- Functional magnetic resonance imaging (fMRI) was used to map the cerebrovascular responses to the dynamic changes in respiratory gas exchange metrics during a breath-hold challenge in patients with chronic mild traumatic brain injury (TBI)
- The respiratory gas metrics, including the breath-by-breath changes in partial pressure of O2 (ΔPO2), CO2 (ΔPCO2) and their ratio, O2-CO2 exchange ratio (bER), were compared with cerebrovascular responses
- Compared with controls, patients with chronic mild TBI showed significantly reduced correlations between cerebrovascular responses and bER in brain regions responsible for attention, memory, visual processing, auditory processing and more
- Dynamic coupling of cerebrovascular responses with bER and ΔPO2 was stronger than with ΔPCO2 in both patients and controls; no significant differences were found between the two groups for correlations of cerebrovascular responses with ΔPO2 or ΔPCO2 alone
- Average changes in bER and ΔPO2 during breath-holding significantly decreased with an increase in burden severity, and no relationship was observed between ΔPCO2 and burden severity
Reduced or delayed cerebrovascular reactivity (CVR) in adults with traumatic brain injury (TBI) is associated with poor outcomes. One way CVR can be assessed is with a breath-hold challenge during a functional MRI scan. Changes in the partial pressure of carbon dioxide (ΔPCO2) were traditionally compared with changes in cerebral blood flow and blood oxygenation level-dependent (BOLD) signals to evaluate cerebrovascular responses to the breath-hold.
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Suk-tak Chan, PhD, and Kenneth Kwong, PhD, both faculty members in the Martinos Center for Biomedical Imaging at Massachusetts General Hospital, and colleagues have previously shown that change in oxygen-carbon dioxide (O2-CO2) exchange ratio is more useful than ΔPCO2 to assess cerebrovascular response to a breath-hold challenge or to characterize the low-frequency spontaneous fluctuations in brain activities of healthy individuals. The breath-by-breath O2-CO2exchange ratio (bER) is defined as the ratio of the change in the partial pressure of oxygen (ΔPO2) to ΔPCO2 between end-inspiration and end-expiration.
Building on this research with healthy participants, the team and colleagues from the Department of Neurology at Mass General recently demonstrated for the first time that this respiratory gas exchange metric of bER is better than DPCO2 for characterizing cerebrovascular responses during a breath-hold challenge in a patient group with chronic mild TBI. The researchers describe their observations in the Journal of Neurotrauma.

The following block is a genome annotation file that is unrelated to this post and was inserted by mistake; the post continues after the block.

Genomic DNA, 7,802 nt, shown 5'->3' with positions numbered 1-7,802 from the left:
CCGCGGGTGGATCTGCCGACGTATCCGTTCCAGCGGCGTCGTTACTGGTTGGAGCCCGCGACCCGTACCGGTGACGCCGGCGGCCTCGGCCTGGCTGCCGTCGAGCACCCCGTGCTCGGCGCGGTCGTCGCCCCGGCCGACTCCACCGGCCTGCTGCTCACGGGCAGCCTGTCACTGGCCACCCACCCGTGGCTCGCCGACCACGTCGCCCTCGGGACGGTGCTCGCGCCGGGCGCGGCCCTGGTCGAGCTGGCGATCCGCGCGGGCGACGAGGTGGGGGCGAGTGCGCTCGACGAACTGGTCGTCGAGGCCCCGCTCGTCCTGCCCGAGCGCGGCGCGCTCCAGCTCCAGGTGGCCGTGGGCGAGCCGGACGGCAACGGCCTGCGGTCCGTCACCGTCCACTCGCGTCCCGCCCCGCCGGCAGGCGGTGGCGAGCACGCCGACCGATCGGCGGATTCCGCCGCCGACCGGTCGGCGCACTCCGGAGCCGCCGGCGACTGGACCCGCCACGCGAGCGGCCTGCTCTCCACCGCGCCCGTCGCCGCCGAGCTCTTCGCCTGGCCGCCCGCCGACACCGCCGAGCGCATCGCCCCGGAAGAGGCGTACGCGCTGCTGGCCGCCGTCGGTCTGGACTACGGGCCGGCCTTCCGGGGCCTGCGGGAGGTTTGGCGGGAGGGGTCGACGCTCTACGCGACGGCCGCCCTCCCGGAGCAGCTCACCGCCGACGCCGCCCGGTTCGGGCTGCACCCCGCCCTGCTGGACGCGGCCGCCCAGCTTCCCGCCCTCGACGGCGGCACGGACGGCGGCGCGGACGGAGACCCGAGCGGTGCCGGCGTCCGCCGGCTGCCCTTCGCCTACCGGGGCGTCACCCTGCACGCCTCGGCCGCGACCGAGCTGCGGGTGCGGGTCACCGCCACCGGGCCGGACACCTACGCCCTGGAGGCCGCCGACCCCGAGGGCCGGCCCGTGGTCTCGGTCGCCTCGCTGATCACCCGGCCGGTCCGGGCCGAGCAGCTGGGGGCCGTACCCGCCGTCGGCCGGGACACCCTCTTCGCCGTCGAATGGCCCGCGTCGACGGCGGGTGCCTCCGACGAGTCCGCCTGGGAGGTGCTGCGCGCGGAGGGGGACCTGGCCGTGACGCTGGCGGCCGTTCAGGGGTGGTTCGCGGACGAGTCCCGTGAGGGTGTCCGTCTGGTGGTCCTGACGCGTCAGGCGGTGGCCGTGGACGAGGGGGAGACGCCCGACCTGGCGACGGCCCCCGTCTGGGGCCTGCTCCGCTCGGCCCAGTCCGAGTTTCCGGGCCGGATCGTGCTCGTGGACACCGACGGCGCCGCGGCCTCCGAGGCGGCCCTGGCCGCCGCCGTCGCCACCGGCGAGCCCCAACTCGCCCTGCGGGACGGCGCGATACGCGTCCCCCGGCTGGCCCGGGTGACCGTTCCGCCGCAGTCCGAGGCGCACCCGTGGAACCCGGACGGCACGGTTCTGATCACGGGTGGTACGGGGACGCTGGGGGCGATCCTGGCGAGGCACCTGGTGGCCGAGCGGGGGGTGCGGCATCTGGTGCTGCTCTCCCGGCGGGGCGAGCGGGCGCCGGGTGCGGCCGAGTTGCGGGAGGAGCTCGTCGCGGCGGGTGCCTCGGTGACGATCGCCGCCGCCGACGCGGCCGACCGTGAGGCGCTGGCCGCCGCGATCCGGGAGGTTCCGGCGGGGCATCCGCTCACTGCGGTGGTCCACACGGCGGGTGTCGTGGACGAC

The team studied 20 individuals, 20 to 57 years old: 10 patients diagnosed with chronic mild TBI at least three months previously and 10 control subjects with no history of brain injury.
All participants engaged in a brief breath-hold challenge while functional MRI was used to measure the blood oxygenation level–dependent (BOLD) signal in the brain. PO2, PCO2 and respiration were measured simultaneously with MRI acquisition. The participants also completed the Rivermead Post-concussion Symptoms Questionnaire (RPQ) for the burden severity.
Cerebrovascular Responses to the Synergistic Effect of O2 and CO2 Changes
- Breath-hold is not a simple hypercapnic challenge
- While cerebrovascular responses to breath-hold challenge are traditionally assessed by comparing ΔPCO2 with changes in cerebrovascular responses described by BOLD signals measured with functional MRI, dynamic coupling of BOLD signals with bER and ΔPO2 was stronger than that with ΔPCO2 in both patients with chronic mild TBI and control participants who did not have a history of brain injury
Reduced Brain-Body Interaction Between Respiratory Gas Exchange and Brain Activity
- bER is a metric related to the homeostasis of systemic arterial gases
- In patients with chronic mild TBI, the bER–ΔBOLD correlation during the breath-hold challenge was significantly reduced in multiple brain regions when compared with control participants
Contribution of Respiratory Gas Exchange to the Severity of Post-Concussive Symptoms
In patients with chronic mild TBI, the averaged changes in bER and ΔPO2 during breath holds decreased with an increased burden severity indicated by the total scores on the Rivermead Post-Concussion Symptoms Questionnaire, and no relationship was observed between those scores and ΔPCO2.
bER is a new and useful metric for characterizing cerebrovascular response to the breath-hold challenge in patients with chronic mild TBI. Compared with ΔPCO2, bER is less affected by ventilatory volume fluctuations resulting from isolated deep breaths. The correlation between bER changes and symptom severity during breath-holding suggests a relationship between respiratory gas exchange and post-concussive symptoms. Evaluating the brain-body interaction between bER and brain activity will increase the understanding of the progression of TBI recovery and the relationship of bER with the symptomatology of TBI, potentially helping to improve the diagnosis, monitoring and rehabilitation planning for post-concussive symptoms.
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